Basil G. Dandison, 102, Was Publishing Pioneer
Basil G. Dandison of Yarmouthport, formerly of Lexington, died at Heatherwood Assisted Living in Yarmouthport on Jan. 4. He was 102 years old. He was a frequent visitor to the Island for the past 35 years, visiting his daughter, Chloe Nolan, and enjoying yearly gatherings of the family. Mr. Dandison was engaged in international book publishing for many years and had worked in more than 70 countries.
He was born in West Bloomfield, Mich. In 1918 he enlisted in the U.S. Marine Corps and served aboard the battleship U.S.S. Maryland. After his discharge in 1923, he returned to school and was graduated from the University of Michigan in 1929.
From 1930 until 1939, he was business manager of the Bureau of University Travel, an educational foundation. He joined the McGraw-Hill Publishing Co. in 1939 and held several management positions in the firm's international units, including executive vice president in the McGraw-Hill International Corp.
In 1947, Mr. Dandison headed the new international division's education department and launched book publishing programs in Europe and Asia, including international student editions, low-cost reprints of McGraw-Hill texts sold to students overseas. He also made history by traveling on the first round-the-world business trip by plane. He flew on a Pan American Clipper seaplane on a five-month trip to 30 nations.
In 1962, when Mr. Dandison was directing the company's international marketing, McGraw-Hill received the "E" for Export Award from President John F. Kennedy, honoring the corporation as the only U.S. publisher to distribute textbooks successfully overseas.
During his years in publishing, Mr. Dandison located scores of authors whose writings he brought to McGraw-Hill for publication. One of the foremost was Nobel laureate Paul Samuelson of MIT, whose economics textbook has been used around the world for more than five decades, has sold more than four million copies and is translated into dozens of languages, including French, Romanian, Japanese, Vietnamese, German and Russian.
Mr. Dandison was a pioneer in the dissemination of books of U.S. origin throughout the world, and was a leader in the book industry's international activities. He was also a trustee of the U.S. Council of the International Chamber of Commerce.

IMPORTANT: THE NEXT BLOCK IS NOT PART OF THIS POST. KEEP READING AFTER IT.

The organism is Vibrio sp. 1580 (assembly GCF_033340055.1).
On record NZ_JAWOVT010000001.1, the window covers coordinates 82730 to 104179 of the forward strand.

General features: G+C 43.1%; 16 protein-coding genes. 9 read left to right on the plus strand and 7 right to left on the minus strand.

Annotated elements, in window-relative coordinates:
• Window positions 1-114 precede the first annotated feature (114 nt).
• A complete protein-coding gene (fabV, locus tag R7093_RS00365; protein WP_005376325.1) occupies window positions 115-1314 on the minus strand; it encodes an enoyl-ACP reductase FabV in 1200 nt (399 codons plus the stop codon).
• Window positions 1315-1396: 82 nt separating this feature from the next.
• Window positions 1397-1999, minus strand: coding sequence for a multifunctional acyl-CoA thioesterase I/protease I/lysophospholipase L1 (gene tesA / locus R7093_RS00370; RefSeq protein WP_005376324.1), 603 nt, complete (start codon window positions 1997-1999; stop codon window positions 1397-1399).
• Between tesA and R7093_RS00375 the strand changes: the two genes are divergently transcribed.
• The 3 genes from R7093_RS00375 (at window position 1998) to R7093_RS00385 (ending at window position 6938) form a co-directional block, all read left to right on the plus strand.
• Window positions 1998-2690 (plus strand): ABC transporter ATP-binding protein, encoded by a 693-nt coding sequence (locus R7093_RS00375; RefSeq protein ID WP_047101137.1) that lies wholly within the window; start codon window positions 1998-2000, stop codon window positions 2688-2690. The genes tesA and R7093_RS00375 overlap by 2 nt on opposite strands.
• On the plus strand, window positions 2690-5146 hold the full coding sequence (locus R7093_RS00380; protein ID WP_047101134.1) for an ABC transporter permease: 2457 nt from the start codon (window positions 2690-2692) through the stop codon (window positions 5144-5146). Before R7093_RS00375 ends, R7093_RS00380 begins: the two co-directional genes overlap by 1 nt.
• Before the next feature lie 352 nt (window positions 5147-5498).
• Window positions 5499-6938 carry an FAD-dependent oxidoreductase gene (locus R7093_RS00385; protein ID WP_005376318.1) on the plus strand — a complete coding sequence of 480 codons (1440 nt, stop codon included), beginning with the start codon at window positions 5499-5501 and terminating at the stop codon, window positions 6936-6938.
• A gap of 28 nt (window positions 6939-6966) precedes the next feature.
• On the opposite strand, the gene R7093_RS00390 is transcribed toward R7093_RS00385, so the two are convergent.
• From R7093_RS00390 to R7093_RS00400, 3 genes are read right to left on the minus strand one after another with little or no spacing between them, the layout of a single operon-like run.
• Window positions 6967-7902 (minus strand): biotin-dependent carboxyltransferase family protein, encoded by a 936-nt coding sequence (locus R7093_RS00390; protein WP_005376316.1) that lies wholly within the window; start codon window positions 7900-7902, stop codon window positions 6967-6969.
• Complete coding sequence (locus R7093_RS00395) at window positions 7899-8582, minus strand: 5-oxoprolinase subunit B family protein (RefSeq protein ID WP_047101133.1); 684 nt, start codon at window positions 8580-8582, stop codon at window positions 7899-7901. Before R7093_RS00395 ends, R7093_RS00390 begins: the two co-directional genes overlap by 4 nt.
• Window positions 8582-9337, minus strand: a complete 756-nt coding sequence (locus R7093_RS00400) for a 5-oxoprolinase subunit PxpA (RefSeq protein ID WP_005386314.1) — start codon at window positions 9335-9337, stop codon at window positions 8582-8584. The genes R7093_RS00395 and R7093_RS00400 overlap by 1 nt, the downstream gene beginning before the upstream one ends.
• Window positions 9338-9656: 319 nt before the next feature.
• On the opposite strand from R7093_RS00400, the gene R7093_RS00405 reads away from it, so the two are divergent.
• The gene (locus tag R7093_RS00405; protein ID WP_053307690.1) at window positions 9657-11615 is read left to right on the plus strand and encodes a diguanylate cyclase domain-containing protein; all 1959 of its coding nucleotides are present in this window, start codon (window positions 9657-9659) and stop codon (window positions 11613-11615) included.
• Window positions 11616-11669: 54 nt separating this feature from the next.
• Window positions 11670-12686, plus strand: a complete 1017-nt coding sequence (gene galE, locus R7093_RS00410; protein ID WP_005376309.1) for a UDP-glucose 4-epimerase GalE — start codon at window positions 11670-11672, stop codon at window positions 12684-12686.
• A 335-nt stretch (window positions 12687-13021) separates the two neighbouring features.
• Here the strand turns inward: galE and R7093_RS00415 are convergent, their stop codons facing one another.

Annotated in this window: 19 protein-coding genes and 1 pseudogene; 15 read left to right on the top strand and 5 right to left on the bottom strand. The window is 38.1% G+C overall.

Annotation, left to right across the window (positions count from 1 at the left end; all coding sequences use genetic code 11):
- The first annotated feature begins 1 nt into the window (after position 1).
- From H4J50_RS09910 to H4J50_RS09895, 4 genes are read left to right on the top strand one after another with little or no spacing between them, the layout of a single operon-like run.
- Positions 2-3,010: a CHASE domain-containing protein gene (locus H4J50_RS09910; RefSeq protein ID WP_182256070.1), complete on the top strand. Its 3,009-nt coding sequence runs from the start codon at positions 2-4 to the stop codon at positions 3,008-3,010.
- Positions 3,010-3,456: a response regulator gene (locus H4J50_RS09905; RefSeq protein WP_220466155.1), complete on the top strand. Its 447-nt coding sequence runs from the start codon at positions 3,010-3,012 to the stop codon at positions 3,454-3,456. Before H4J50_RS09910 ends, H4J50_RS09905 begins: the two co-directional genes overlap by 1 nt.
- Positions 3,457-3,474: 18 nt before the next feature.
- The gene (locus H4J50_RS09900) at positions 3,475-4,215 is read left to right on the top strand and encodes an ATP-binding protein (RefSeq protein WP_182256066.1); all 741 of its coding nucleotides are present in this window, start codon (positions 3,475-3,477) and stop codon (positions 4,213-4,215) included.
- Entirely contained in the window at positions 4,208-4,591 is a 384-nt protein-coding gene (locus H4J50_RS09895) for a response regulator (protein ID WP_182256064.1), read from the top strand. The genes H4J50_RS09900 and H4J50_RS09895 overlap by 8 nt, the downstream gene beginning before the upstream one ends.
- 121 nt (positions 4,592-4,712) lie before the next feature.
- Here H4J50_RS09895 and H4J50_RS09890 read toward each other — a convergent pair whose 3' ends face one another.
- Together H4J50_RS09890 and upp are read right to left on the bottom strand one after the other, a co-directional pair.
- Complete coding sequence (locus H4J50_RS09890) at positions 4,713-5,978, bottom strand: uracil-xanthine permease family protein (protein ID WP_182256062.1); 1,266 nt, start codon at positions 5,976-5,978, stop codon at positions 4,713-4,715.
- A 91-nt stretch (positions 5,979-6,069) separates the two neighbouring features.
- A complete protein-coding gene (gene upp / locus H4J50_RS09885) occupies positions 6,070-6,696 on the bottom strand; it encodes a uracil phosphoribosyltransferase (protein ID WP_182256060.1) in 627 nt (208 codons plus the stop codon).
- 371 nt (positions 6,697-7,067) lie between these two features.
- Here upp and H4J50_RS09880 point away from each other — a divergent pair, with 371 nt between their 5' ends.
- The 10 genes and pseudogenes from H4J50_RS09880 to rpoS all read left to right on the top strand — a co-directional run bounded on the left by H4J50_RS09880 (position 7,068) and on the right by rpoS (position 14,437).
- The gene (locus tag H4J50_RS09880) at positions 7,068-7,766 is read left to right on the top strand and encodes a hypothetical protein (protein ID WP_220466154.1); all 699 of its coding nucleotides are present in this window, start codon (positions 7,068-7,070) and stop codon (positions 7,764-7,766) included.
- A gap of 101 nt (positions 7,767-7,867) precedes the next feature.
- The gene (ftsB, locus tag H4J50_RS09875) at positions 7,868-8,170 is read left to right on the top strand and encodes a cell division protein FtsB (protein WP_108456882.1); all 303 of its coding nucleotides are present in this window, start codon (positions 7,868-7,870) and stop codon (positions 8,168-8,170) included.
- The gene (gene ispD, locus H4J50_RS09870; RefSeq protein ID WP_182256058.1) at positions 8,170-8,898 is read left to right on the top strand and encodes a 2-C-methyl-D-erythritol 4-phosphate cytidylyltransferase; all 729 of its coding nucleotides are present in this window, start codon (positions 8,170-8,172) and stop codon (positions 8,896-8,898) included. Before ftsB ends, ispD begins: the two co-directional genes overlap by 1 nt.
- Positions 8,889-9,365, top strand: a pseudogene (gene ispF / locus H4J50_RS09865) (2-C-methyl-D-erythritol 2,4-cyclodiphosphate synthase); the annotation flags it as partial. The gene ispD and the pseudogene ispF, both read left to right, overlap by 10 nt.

After his retirement from McGraw-Hill in 1965, he continued work as a consultant to publishers in the United States and abroad. He also engaged in many overseas assignments for the U.S. Agency for International Development and the International Executive Service Corps (IESC). He served as an active volunteer in the IESC until he reached 90.
Until just before his 100th birthday, when his eyesight began to fail, he read four or five publications daily to keep up with current events in the United States and abroad. Throughout his final years, he maintained an avid interest in the activities of his children and grandchildren and friends from Lexington. As the most senior resident, he was lovingly cared for by the staff of Heatherwood Assisted Living for the past three years.
Mr. Dandison is survived by a son, Basil G. Dandison Jr. of Yarmouthport; daughters May Louise Paton of Toronto, Canada, and Chloe Nolan of Edgartown; and six grandchildren. He was married for 62 years to Minnie Joy Remick, who died in 1992.
A memorial service for family and friends was held last week at the Kelley Chapel in Yarmouth. The Cape Cod Marine Unit played Taps. He was one of the oldest living Marines in the country.